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Drug Lords Vs. The Tarahumara : Trafficers Are Invading Mexico's Most Spectacular Forests, Destroying Ancient Trees--and Any Natives Who Object

January 09, 1994|Alan Weisman | Contributing editor Alan Weisman's last piece for this magazine was on northern Spain's carnaval

THERE WASN'T MUCH MORE THE OLD Tarahumara Indian healer, Agustin Ramos, could do for the man taking refuge in Pino Gordo, high in Mexico's western Sierra Madre: All the medicine that grows in the Sierra couldn't reverse the damage that automatic weapons had wreaked upon 30-year-old Gumersindo Torres. Nevertheless, he entered his dream to ask his god, Onuruame, what might bring the broken young man some relief.

Presently, the One Who Is Father appeared behind his closed eyelids, looking much like Ramos himself: headband, single-thonged sandals strapped to bare legs, a breechclout secured by a tasseled girdle covering his loins. Onuruame directed the old man to prepare poultices and teas of verbena and chuchufate , plants found in Pino Gordo's ancient forest, to soothe Torres' bruises and restore his tranquillity.

Torres had come because his own ancestral village, two days away either by foot or truck via the new logging road, was now the most dangerous place in the Sierra. His community, Coloradas de La Virgen, lies at the edge of a monstrous abyss in the Mexican state of Chihuahua called the Barranca Sinforosa, about 250 miles south of El Paso, Tex. Tarahumaras have lived and gathered there for at least 6,000 years, but until the family of murderers who now ruled the area could be brought to justice, no Indian in Coloradas de La Virgen was safe.

On that chilly night in November, 1992, when Torres was left for dead, two of the killers had burst into the church where Tarahumara men and women were swaying to the violins and drumbeats of their ritual prayer dance. First the gunmen shot Torres' brother, the local Indian vice-governor, just as they had slain his uncle, a commissioner, a year earlier. With Torres, who they suspected was involved with environmental groups lately meddling in these mountains, they took their time, blasting him in the right shoulder, then the left, then shattering one of his hips with an AK-47.

He survived because their parting shot to his head, fired as he writhed on the floor, only creased his scalp. Afterward, unable to walk his fields or chop firewood, Torres was taken to Pino Gordo and then given a small stipend from funds that had trickled down to the Indians through a succession of international environmental organizations. Among his objectives: to help this community resist the scourge of opium and marijuana that had poisoned his own village and whose spreading cultivation now threatened one of the continent's most crucial ecosystems and its people.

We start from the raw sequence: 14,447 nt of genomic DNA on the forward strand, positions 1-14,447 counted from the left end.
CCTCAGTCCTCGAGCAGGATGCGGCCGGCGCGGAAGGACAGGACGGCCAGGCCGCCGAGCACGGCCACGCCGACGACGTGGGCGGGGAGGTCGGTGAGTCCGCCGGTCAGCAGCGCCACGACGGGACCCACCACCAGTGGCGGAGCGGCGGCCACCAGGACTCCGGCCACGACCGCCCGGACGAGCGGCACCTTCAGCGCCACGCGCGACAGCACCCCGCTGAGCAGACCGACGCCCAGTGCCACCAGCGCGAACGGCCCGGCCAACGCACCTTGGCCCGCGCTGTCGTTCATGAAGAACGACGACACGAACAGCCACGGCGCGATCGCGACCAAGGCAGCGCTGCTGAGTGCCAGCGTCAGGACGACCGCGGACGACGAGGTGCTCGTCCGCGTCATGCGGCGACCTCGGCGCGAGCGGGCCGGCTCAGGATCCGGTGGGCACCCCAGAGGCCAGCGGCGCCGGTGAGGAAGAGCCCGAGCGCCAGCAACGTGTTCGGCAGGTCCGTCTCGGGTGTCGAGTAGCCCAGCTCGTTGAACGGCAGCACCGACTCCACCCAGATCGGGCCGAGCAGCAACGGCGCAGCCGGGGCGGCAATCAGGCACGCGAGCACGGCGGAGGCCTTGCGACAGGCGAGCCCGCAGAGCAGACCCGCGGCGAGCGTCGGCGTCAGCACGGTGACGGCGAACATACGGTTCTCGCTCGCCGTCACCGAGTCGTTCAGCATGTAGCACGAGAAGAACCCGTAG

But how? The bullet holes that Torres insisted on showing me, sprinkled around his broken body by Coloradas de la Virgen's narcotraficantes , were sickening reminders of how defenseless one of Mexico's largest Indian tribes had become. For centuries, the Tarahumara, who today number 50,000, had mostly known peace and seclusion. They lived in tiny enclaves dispersed through the Sierra's labyrinthine terrain, which they bridged by becoming the world's greatest distance runners, often covering 60 miles between settlements in a single jaunt. (In their own language, the Tarahumara call themselves Raramuri--foot runner.) Now I was hearing that many non-Indians who had invaded this precipitous country in recent years to steal the Tarahumaras' timber were also clearing their land to reap a growing harvest of pot and raw opium gum.

Indians who protested have been routinely shot, and local authorities have been either too intimidated or too implicated to protect them. Few of the mild, agrarian Tarahumara own firearms or would use them on humans if they did. Have any of their dream-healers, I asked, pressed God for a cure for the narcotic-induced death now spreading throughout the Sierra?

In fact, old Agustin Ramos told me, he had tried several times: lately, the dreaded plantios were blossoming even around his remote Pino Gordo, among freshly charred remains of some of the oldest trees in Mexico. Each time, though, he got the same frustrating answer:

"Onuruame can't destroy plants that are also part of his creation," he said. "We will have to save ourselves from narcotrafico ."

WHEN, FOR WHATEVER DIVINE MOTIVE, onuruame created opium poppies, enabling humans subsequently to manufacture heroin, he did so not here but in Asia. Chinese traders who settled in the town of Culiacan--today northwestern Mexico's leading cocaine distribution center--brought the first seeds during the 1930s. The vast mountain range that paralleled the Pacific coastal plains seemed a logical, virtually unpatrollable place to cultivate both the colorful flowers and another Far East import, Cannabis sativa --marijuana. Few human beings then realized the troubling implications, not only for Tarahumara Indians but for the Sierra itself, because no one yet understood that Mexico's Sierra Madre Occidental was the richest biosystem in North America.

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